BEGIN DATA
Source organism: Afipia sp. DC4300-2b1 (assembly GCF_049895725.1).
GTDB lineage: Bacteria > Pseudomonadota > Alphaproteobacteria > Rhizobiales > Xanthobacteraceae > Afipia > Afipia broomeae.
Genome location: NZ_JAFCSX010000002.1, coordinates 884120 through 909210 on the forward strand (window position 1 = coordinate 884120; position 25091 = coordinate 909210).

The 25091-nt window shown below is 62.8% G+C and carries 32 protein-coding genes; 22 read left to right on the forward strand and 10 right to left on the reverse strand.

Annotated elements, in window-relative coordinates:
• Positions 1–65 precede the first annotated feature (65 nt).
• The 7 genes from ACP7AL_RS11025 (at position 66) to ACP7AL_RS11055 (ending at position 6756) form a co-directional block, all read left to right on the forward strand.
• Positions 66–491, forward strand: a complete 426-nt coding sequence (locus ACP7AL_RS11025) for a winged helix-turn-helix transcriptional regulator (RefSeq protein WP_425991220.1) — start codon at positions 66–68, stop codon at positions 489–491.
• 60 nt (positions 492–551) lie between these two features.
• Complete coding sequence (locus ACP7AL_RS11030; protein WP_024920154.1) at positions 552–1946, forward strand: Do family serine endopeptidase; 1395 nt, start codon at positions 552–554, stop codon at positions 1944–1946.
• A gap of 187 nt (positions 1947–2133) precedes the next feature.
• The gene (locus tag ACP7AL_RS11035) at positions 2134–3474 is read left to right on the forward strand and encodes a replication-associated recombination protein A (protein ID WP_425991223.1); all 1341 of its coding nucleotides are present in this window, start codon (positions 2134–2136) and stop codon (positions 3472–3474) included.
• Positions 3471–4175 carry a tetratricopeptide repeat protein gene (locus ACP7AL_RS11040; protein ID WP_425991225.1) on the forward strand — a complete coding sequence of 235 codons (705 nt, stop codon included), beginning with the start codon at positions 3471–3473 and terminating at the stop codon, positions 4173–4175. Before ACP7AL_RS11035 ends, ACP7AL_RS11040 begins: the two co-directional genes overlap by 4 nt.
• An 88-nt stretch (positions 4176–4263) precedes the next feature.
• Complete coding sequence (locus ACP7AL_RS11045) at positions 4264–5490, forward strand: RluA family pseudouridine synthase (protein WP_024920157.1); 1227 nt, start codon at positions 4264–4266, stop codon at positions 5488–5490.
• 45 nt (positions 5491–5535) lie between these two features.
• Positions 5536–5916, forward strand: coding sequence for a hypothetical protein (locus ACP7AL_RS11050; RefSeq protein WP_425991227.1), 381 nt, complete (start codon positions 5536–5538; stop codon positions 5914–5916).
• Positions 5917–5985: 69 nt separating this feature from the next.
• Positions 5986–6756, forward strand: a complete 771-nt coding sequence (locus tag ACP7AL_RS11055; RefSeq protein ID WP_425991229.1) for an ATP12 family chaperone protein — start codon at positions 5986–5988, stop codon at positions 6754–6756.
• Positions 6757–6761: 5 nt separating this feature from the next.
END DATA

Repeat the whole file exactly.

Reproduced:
Source organism: Afipia sp. DC4300-2b1 (assembly GCF_049895725.1).
GTDB lineage: Bacteria > Pseudomonadota > Alphaproteobacteria > Rhizobiales > Xanthobacteraceae > Afipia > Afipia broomeae.
Genome location: NZ_JAFCSX010000002.1, coordinates 884120 through 909210 on the forward strand (window position 1 = coordinate 884120; position 25091 = coordinate 909210).

The 25091-nt window shown below is 62.8% G+C and carries 32 protein-coding genes; 22 read left to right on the forward strand and 10 right to left on the reverse strand.

Annotated elements, in window-relative coordinates:
• Positions 1–65 precede the first annotated feature (65 nt).
• The 7 genes from ACP7AL_RS11025 (at position 66) to ACP7AL_RS11055 (ending at position 6756) form a co-directional block, all read left to right on the forward strand.
• Positions 66–491, forward strand: a complete 426-nt coding sequence (locus ACP7AL_RS11025) for a winged helix-turn-helix transcriptional regulator (RefSeq protein WP_425991220.1) — start codon at positions 66–68, stop codon at positions 489–491.
• 60 nt (positions 492–551) lie between these two features.
• Complete coding sequence (locus ACP7AL_RS11030; protein WP_024920154.1) at positions 552–1946, forward strand: Do family serine endopeptidase; 1395 nt, start codon at positions 552–554, stop codon at positions 1944–1946.
• A gap of 187 nt (positions 1947–2133) precedes the next feature.
• The gene (locus tag ACP7AL_RS11035) at positions 2134–3474 is read left to right on the forward strand and encodes a replication-associated recombination protein A (protein ID WP_425991223.1); all 1341 of its coding nucleotides are present in this window, start codon (positions 2134–2136) and stop codon (positions 3472–3474) included.
• Positions 3471–4175 carry a tetratricopeptide repeat protein gene (locus ACP7AL_RS11040; protein ID WP_425991225.1) on the forward strand — a complete coding sequence of 235 codons (705 nt, stop codon included), beginning with the start codon at positions 3471–3473 and terminating at the stop codon, positions 4173–4175. Before ACP7AL_RS11035 ends, ACP7AL_RS11040 begins: the two co-directional genes overlap by 4 nt.
• An 88-nt stretch (positions 4176–4263) precedes the next feature.
• Complete coding sequence (locus ACP7AL_RS11045) at positions 4264–5490, forward strand: RluA family pseudouridine synthase (protein WP_024920157.1); 1227 nt, start codon at positions 4264–4266, stop codon at positions 5488–5490.
• 45 nt (positions 5491–5535) lie between these two features.
• Positions 5536–5916, forward strand: coding sequence for a hypothetical protein (locus ACP7AL_RS11050; RefSeq protein WP_425991227.1), 381 nt, complete (start codon positions 5536–5538; stop codon positions 5914–5916).
• Positions 5917–5985: 69 nt separating this feature from the next.
• Positions 5986–6756, forward strand: a complete 771-nt coding sequence (locus tag ACP7AL_RS11055; RefSeq protein ID WP_425991229.1) for an ATP12 family chaperone protein — start codon at positions 5986–5988, stop codon at positions 6754–6756.
• Positions 6757–6761: 5 nt separating this feature from the next.